4 Reasons to Buy Whitecap Resources

This company’s latest acquisition makes it a compelling buy.

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Strong crude prices continue to spur on further mergers and acquisitions activity in Canada’s oil patch.

Intermediate light oil producer Whitecap Resources (TSX:WCP) recently entered into an agreement with oil patch heavy weight Imperial Oil (TSX:IMO)(NYSE:IMO) to purchase a range of light oil assets located in Western Canada. These assets are focused primarily in Whitecap’s Pembina Cardium core area, as well as at Boundary Lake in northeast British Columbia, located just northwest of Whitecap’s core Valhalla assets.

The total transaction is valued at around $885 million and net consideration will be $693 million after the disposition of some of Whitecap’s Nisku natural gas assets and a $49 million price adjustment. This acquisition reaffirms why Whitecap is fast becoming a significant player in Canada’s light oil industry, making it an interesting choice for investors.

1. Latest acquisition significantly boosts oil production
This is Whitecap’s second major acquisition in as many months and will significantly boost both its oil reserves and production. It is highly accretive to Whitecap adding additional average daily production of 6,500 barrels of oil. The majority of this production is composed of higher margin oil and non-gas liquids NGLs, which make up 83% and has a low average decline rate, giving it a long production life.

As a result of the acquisition, Whitecap estimates 2014 average daily production will grow a whopping 69% in comparison to 2013 to 33,500 barrels of oil. Clearly this will boost Whitecap’s financial performance particularly when coupled with higher oil prices, the price of Canadian light oil (Edmonton Par) has firmed 5% since the start of 2014.

But the differential between Edmonton Par and West Texas Intermediate has widened over the same period by 4%. This is because of waning U.S. demand for Canadian light oil on the back of an explosion in U.S. light oil production on the back of the shale oil boom.

2. Balance sheet remains strong
The acquisition will be funded with a concurrent $500 million bought deal equity financing and debt. Whitecap anticipates its credit facilities will increase to $1 billion as result of the acquisition, with approximately 70% or $700 million having been drawn-down.

But even after this increase in debt it is expected that post acquisition, Whitecap will have a modest debt-to-cash flow ratio (a key measure of a company’s financial strength and ability to manage its debt) of 1.2 times. With this ratio expected to fall to under 1 times by the end of 2015, Whitecap is not overly leveraged and the increased cash flow provided by the significant boost in production will add to its financial strength.

3. Dividend set to continue growing
With Whitecap expecting free cash flow to grow significantly post acquisition, to around $20 million in 2014 and $76 million in 2015, the company has slated another dividend increase. It has committed to boosting the monthly dividend by 10% to $0.0625 per share or $0.75 annualized, giving it a particularly tasty dividend yield of 6%.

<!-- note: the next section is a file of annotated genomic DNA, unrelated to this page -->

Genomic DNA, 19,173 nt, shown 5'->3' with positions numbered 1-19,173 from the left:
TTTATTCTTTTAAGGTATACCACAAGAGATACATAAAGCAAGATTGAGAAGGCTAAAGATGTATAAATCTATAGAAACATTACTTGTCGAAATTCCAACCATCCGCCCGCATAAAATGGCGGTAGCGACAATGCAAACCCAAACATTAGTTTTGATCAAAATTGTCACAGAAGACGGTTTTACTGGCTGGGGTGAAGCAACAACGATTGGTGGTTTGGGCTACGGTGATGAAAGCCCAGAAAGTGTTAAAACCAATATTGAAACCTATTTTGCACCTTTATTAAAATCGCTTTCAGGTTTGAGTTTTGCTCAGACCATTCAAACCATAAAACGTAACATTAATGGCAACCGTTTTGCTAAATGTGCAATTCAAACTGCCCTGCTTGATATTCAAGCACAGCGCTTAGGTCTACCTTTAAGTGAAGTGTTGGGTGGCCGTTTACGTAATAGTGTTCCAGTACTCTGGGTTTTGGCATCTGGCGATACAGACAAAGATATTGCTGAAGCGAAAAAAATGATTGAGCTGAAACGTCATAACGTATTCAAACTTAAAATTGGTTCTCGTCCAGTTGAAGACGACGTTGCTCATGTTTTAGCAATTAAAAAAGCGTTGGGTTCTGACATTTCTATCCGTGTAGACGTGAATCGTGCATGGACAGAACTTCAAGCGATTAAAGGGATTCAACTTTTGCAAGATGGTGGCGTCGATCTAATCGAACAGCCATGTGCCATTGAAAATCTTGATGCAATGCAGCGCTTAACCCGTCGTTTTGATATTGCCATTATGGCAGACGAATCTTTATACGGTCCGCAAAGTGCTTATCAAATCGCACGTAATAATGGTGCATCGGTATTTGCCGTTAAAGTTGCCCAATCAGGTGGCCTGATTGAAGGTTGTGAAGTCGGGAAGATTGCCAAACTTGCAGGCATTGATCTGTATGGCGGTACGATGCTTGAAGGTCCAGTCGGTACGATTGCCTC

When coupled with an expected payout ratio of 96% in 2014, falling to 84% in 2015, the dividend appears sustainable making it compelling reason for income-hungry fools to invest.

4. Remains attractively priced
Whitecap, while not the cheapest of its peers on the basis of its enterprise value of eight times EBITDA and 17 times reserves, certainly offers value for investors when its solid balance sheet and high dividend yield are taken into account.

Fellow Canadian intermediate oil producer Lightstream Resources (TSX:LTS), while having an enterprise value of a mere five times EBITDA and 16 times its oil reserves, has a significantly weaker balance sheet. Even after slashing capital expenditure and its dividend by half in late 2013 it still has worrying debt-load of more than three times cash flow.

Large-cap light oil producer Crescent Point Energy (TSX:CPG)(NYSE:CPG) continues to trade at a premium, with an enterprise-value of nine times EBITDA and 28 times its oil reserves, making it appear expensive in comparison to Whitecap.

Foolish bottom line
Whitecap’s latest acquisition not only highlights the renewed M&A activity in the patch being driven by strong oil prices, but why it is fast becoming a desirable opportunity for income-hungry investors — particularly when it’s solid balance sheet, strong cash flow generation and attractive dividend yield are taken into account.

This article represents the opinion of the writer, who may disagree with the “official” recommendation position of a Motley Fool premium service or advisor. We’re Motley! Questioning an investing thesis — even one of our own — helps us all think critically about investing and make decisions that help us become smarter, happier, and richer, so we sometimes publish articles that may not be in line with recommendations, rankings or other content.

Fool contributor Matt Smith does not own shares of any companies mentioned.

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